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(Material from 2007 moved from another forum where it didn't quite fit. — Robin Patterson (Talk) 04:38, June 22, 2010 (UTC) )


Okay, so I love the redesign on the main portal! :D I like the clear help information in the beginning, that should help a lot on getting people started.

However, I am still seeing a flaw in not alerting people there is a naming convention in place... I know it sounds a little abrupt, but I really think there should be something really early on about naming conventions. Like:

Welcome to the Genealogy Wiki! This is a place where we all get together and work on our common Genealogy. Before adding your trees, please note that there are naming conventions in place here to prevent duplication of work.

The only reason I say that is that it could be just one link that could make the difference between my tree linking into Joe Smith's tree and before we know it we have 10 records that are all Almost duplicates, that'll have to be excised and deleted.

I know we have been talking about people checking every possible iteration of name before adding an ancestor, and with trees of 15 or so people, that might be feasable... but I am afraid that most of us have trees in excess of 1500 records... and you can't check every single one of them... it already takes me 10 minutes a record to put them in (And that's assuming they have no strange information). I'm looking at putting in 250 hours just to get up to speed...

Now, before I continue on this thread; what is the real threat to the Genealogy database? I mean, am I just being over sensitive? What happens if we have two Joe Smith's, one called Joe Smith (1800-1850) and the other called Joe Smith (1800 1850)... with all the associated ancestors following the same path (So there are two sets of 50 or so records, one set with a "-" and the other without)? Is this a real problem? Or am I simply being too sensitive to this whole thing? Aabh 05:55, 17 July 2007 (UTC)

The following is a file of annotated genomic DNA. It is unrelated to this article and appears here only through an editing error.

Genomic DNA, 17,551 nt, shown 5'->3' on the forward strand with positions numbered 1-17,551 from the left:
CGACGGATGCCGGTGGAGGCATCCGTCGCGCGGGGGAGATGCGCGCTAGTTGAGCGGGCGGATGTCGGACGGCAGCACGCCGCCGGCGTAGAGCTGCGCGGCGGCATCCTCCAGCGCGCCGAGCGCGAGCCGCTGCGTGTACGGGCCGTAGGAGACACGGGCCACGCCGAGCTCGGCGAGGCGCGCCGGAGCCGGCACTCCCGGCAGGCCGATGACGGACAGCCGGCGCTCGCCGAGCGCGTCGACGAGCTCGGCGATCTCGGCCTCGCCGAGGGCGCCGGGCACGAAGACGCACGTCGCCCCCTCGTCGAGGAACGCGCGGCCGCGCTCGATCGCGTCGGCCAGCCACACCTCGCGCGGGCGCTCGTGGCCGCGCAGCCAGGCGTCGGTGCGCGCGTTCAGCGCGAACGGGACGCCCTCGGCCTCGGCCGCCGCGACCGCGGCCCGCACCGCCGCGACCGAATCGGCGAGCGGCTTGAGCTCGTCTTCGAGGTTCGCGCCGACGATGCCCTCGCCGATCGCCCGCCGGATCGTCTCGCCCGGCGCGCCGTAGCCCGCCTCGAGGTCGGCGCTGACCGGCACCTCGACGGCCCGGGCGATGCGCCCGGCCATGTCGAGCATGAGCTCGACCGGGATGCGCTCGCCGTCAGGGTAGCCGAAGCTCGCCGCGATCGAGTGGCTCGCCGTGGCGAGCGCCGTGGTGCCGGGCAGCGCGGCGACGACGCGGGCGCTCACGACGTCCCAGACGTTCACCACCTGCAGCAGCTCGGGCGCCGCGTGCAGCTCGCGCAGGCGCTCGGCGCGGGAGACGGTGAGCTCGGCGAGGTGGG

Nice set of observations. Re: Naming Conventions---we can add something to the main portal, or elsewhere. One of the main problems we have is knowing and understanding, the specific things that are needful. Its not always obvious where people will go astray, and where a helpful pointer might be placed that will save everybody a hassle. So I appreciate your pointing this out.

Re: Duplicate articles---The key point is that duplicate articles dealing with the same person can hide out under slight variations of the article title. Some of those variations occur because people don't always follow the conventions (ie, including spaces between the "-" in the dates). Sometimes they occur because people have a different opinion about the DOB or DOD---perhaps someone will give the dates as "(1754-1821)", but someone else will give it as "(c1754-aft1821)". Or perhaps someone will want to insert a by name, ie, "John Walker (c1735-c1817) aka Indian Killer".) (When I started working the wiki I liked to use these bynames---mostly because I was dealing with a number of folks with similar names, who were often being confused. Had I to do it over again, I'd not go this route. The reasons being a) makes for a long title, especially when you add subpages, and b) makes it hard for searches to find.

You question is "Is this really a problem, or am I being overly sensitive?". It depends on the perspective. Some folks REALLY want only a single article for each person---a la Wikipedia protocol. I don't thank that's a problem myself, and the Wikipedia protocol doesn't exactly apply here anyway. I believe it unrealistic to think that everyone is going to agree on basic person data. Different people will show different mothers' and fathers, not to mention spouse's, children, DOB's etc. Just check ancestry's database---you'll find no total and complete agreement on almost anyone. Yes, there probably is only one "right answer"---but which one is it? Yes, there are ways to prove which one is "right", but there just are not a heck of a lot of folks following the professional standards that allow such discrimination. So, until we have universal acceptance of something like the Standards of Proof, we are going to have some duplication of articles.